Recently, I was looking at a RFP for a facilitator on a construction project that said, in part, “Tell us what you would do in a kick-off meeting of not more than a day-and-a-half and we anticipate one, or two at the most, additional meetings during the project.”
Essentially, that is what I am talking about by reconsidering how you, as a PM, look at a facilitator. Instead of defining the scope of the project’s requirements for facilitation services and asking, “How would you meet our needs?” and allowing the facilitator candidates to reply, the PM was telling the facilitator how long he or she could take to do their job!
I suggest that if PMs do not tell engineers, architects, accountants, or any other project professionals how to do their jobs, they shouldn’t tell the facilitator how to do his or hers, either. “Define the scope and I’ll give an estimate” is the way a company bids a project. It is also how the PM should negotiate with a facilitator.
Reconsider How We Structure Their Relationship to the Project It should be evident by this time the facilitator should be a member of the project team from the beginning instead of being on call in case there are problems. This does not mean the facilitator should be there full-time but let them set a schedule (time and price) that you can live with that will give you the results you want. After all, your success means their success: all you have to do is tell them what you want and let them do it.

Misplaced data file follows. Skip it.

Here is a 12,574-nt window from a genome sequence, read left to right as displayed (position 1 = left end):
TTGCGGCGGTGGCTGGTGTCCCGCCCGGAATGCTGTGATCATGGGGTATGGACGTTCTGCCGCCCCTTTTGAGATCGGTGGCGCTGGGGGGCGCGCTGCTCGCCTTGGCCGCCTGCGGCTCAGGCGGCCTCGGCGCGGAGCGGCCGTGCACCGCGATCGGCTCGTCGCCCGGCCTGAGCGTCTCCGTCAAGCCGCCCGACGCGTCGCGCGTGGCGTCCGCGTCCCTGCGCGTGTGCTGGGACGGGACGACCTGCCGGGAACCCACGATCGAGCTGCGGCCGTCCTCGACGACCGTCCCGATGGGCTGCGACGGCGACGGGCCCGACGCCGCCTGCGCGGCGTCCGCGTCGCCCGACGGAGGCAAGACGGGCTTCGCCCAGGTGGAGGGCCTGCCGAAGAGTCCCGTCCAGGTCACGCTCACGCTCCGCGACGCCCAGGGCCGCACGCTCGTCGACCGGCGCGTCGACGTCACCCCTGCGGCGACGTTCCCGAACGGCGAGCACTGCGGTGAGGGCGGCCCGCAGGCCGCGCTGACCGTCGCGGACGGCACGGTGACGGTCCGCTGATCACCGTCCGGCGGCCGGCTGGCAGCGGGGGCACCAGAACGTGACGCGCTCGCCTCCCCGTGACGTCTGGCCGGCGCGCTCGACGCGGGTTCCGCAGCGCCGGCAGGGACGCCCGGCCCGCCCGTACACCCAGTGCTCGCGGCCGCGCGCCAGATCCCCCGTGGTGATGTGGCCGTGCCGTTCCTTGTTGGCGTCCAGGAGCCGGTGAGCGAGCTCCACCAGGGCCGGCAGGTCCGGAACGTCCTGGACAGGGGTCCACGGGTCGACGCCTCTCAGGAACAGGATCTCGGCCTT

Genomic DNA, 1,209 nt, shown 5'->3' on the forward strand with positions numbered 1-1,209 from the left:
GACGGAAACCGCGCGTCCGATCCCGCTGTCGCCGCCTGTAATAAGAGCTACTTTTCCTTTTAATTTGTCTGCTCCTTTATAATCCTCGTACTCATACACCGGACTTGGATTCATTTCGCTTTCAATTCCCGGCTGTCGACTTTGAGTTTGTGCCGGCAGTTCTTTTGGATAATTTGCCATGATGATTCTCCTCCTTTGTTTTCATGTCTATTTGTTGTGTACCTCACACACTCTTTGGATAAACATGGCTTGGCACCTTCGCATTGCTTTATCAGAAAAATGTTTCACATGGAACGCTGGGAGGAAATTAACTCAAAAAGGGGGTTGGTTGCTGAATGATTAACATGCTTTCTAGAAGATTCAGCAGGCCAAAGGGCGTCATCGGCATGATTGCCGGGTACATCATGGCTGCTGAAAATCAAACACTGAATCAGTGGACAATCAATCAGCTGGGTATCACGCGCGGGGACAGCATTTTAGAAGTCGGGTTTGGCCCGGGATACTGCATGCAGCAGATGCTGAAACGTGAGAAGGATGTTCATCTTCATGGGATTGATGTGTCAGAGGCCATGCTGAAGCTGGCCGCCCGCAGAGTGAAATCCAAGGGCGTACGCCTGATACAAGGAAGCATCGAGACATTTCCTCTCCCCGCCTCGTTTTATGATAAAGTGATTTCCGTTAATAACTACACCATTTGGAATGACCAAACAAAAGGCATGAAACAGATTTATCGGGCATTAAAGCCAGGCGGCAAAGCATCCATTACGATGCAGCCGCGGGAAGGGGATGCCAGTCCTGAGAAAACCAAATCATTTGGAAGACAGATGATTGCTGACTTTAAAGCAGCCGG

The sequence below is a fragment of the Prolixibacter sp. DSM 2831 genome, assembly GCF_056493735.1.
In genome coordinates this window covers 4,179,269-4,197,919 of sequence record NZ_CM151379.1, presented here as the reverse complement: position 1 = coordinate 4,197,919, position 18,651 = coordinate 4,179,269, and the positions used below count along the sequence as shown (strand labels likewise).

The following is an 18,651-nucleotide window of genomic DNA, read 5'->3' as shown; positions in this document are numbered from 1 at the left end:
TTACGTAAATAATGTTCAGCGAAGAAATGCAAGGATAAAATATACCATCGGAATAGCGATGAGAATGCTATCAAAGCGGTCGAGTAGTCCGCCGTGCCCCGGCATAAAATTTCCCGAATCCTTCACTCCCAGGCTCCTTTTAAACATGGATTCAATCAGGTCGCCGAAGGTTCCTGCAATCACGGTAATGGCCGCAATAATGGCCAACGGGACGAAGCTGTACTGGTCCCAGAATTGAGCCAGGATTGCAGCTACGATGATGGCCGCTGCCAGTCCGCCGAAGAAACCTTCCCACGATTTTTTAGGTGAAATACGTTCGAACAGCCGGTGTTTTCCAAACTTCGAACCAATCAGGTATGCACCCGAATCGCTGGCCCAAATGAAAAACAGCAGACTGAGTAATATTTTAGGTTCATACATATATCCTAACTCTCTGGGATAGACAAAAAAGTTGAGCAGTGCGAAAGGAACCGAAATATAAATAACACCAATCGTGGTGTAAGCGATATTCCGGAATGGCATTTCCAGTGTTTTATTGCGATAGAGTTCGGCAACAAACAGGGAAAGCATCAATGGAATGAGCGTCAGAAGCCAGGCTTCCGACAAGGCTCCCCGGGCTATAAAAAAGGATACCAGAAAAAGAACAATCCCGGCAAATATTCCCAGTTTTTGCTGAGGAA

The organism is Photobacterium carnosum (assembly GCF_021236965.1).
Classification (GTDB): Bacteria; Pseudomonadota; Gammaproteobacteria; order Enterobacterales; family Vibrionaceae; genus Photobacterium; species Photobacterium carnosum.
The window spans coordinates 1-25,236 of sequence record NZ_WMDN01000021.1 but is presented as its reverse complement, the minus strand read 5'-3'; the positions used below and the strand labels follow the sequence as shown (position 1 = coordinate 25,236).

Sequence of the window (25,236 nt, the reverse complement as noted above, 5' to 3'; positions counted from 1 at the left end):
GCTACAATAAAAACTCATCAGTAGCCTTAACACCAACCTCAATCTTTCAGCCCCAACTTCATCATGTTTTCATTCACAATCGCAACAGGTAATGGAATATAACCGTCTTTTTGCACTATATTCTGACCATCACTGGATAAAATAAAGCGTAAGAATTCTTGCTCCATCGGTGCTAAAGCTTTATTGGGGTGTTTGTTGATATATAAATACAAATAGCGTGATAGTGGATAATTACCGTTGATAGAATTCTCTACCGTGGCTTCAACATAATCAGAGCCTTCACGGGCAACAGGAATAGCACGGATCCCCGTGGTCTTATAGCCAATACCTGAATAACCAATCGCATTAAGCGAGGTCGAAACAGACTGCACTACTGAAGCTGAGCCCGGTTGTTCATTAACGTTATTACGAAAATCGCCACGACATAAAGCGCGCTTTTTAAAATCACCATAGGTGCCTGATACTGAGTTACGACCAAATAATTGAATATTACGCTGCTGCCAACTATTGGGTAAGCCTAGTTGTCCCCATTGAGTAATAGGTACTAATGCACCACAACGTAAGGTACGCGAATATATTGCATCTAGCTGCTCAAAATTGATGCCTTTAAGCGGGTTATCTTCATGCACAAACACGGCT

Richard (“Dick”) Grimes uses his 30+ years experience in training and operations management for private and public organizations as a foundation for his company, Outsource Training.biz LLC (http://www.outsourcetraining.biz).
Through Outsource, he creates and delivers workforce (project team) development courses and consults in areas of employee performance, leadership, and organizational evolution. The quality of his courses has earned Outsource “approved education provider” status by two major and distinct professional certifying organizations: National Council of Examiners for Engineers and Surveyors (registered provider #N0006) and the Human Resources Certification Institute (provider #2299).
With an employment background that includes Manager of Training and Employee Development for an international engineering and design company, Operations Training Manager for a Fortune 500 bank, and co-owner of a bank courier company, he understands performance and leadership issues from the perspective of line employee, senior ma